Archive for July, 2012

Osborne’s AAA.

Saturday, July 28th, 2012

The heat threatening to fry George Osborne’s chancellorship will ease following the thumbs up from Standard and Poor’s. Nevertheless he must use the respite to set his political house in order.

The budget was the biggest PR disaster since Geoffrey Howe’s extra dose of Thatcherism in the early eighties. Howe was attacked for dogma, but Osborne’s problem has been credibility. This is said to be because he has two jobs. Whether this is true or not, lack of attention to detail and its consequences led to the mess up of Budget 2012. Moreover it is easy for opponents  to say his plan is not working. It is now important to separate man and plan.

Osborne himself must get a grip of detail at the Treasury and give up being a kind of third prime minister. We already have two, which is plenty. If he does that, in spite of rude barbs from his tormentors, he can yet succeed. He must do that by joining up his various measures to create a narrative which informs a strategy. Without this the country as a whole will not buy into the plan.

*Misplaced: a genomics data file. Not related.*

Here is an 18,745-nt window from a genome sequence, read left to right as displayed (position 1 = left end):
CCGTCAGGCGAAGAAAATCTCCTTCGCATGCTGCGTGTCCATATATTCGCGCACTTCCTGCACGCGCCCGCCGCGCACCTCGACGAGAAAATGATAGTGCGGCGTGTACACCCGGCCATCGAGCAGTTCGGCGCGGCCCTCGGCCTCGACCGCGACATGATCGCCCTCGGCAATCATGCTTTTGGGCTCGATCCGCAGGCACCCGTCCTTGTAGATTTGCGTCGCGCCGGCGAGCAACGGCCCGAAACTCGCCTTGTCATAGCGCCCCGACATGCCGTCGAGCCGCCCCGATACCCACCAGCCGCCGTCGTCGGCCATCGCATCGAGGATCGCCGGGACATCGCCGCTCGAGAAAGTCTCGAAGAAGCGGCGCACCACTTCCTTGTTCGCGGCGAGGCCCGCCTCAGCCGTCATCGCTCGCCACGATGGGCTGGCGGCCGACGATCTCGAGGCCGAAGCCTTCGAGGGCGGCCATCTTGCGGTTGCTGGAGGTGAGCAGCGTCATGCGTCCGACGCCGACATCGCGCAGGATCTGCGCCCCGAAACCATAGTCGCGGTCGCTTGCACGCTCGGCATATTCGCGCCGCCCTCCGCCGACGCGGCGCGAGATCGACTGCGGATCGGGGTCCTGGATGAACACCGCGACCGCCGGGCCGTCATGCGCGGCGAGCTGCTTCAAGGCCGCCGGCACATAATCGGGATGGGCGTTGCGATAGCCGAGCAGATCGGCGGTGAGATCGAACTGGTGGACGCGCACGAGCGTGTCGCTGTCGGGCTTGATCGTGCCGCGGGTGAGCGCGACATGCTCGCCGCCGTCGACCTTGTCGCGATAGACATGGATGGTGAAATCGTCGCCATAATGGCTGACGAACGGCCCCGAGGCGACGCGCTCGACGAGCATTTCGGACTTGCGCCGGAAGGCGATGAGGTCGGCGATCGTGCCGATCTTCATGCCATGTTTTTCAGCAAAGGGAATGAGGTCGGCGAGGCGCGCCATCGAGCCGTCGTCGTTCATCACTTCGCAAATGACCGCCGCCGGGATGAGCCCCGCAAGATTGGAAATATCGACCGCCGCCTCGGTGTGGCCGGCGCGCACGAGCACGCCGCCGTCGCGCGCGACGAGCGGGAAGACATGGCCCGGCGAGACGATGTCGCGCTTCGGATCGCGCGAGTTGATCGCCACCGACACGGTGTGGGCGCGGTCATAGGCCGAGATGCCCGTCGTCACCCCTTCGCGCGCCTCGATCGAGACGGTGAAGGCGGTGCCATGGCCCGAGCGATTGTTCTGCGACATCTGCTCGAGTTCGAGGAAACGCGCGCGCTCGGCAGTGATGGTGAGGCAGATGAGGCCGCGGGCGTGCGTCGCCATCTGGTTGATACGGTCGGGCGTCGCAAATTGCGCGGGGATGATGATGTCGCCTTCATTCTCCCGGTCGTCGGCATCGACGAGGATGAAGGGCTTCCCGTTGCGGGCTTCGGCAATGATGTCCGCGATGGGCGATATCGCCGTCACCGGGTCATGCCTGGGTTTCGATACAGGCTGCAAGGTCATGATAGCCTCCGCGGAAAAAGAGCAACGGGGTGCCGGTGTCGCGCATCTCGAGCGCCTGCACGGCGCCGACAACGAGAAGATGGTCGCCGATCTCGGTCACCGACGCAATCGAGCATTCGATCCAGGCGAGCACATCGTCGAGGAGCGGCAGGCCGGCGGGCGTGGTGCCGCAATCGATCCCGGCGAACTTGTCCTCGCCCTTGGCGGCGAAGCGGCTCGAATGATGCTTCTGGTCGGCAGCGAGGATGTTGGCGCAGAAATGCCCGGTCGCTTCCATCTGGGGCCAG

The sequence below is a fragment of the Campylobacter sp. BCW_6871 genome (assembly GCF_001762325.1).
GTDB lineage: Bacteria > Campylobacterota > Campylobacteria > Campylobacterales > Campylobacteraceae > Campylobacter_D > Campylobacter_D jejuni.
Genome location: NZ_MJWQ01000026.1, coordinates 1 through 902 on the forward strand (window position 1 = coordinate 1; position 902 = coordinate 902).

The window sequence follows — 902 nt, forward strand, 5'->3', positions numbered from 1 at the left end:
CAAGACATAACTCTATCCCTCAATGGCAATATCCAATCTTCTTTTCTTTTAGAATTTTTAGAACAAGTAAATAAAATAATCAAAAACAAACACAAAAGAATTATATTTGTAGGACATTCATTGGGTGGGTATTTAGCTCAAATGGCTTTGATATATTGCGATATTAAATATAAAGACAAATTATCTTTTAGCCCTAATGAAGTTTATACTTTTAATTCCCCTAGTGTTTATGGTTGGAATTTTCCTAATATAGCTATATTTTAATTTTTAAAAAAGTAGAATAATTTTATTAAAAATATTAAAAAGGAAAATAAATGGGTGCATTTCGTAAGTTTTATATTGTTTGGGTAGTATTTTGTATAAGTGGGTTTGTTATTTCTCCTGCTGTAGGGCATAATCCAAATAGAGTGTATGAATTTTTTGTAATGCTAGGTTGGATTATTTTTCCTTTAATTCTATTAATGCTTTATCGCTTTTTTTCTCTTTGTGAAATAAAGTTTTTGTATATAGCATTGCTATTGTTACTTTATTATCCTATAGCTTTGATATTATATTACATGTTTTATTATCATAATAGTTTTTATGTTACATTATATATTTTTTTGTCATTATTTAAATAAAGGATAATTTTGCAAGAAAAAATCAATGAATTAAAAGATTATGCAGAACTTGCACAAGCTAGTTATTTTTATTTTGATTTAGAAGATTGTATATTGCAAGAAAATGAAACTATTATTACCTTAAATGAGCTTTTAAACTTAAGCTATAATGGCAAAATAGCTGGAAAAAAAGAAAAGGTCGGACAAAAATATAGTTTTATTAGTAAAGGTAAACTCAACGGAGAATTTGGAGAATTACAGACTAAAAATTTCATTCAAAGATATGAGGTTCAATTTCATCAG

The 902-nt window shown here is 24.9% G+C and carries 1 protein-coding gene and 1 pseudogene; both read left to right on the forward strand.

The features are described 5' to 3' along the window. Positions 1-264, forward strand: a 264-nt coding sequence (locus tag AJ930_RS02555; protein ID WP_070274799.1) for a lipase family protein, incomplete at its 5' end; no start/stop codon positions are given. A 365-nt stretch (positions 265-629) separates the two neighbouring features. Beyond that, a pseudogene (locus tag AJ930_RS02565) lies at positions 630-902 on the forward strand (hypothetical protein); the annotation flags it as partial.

The plan is relatively sound. Whatever Ed Balls says, you cannot borrow your way out of debt any more than you can towel yourself dry while still under the shower. You cannot continuously outspend your tax revenue on the daily running costs of a bloated state. You may have to borrow in the short term to cover the costs of re-balancing the economy and you may have to endure flat lining growth while these changes are happening. You may have to use more quantitative easing to fire up infrastructure renewal, business financing and new home construction. So long as you make sure that the government’s payroll is shrinking and its commitments to future growth of government spending reigned in, progress will be made and growth, when it comes, will be on a sounder footing.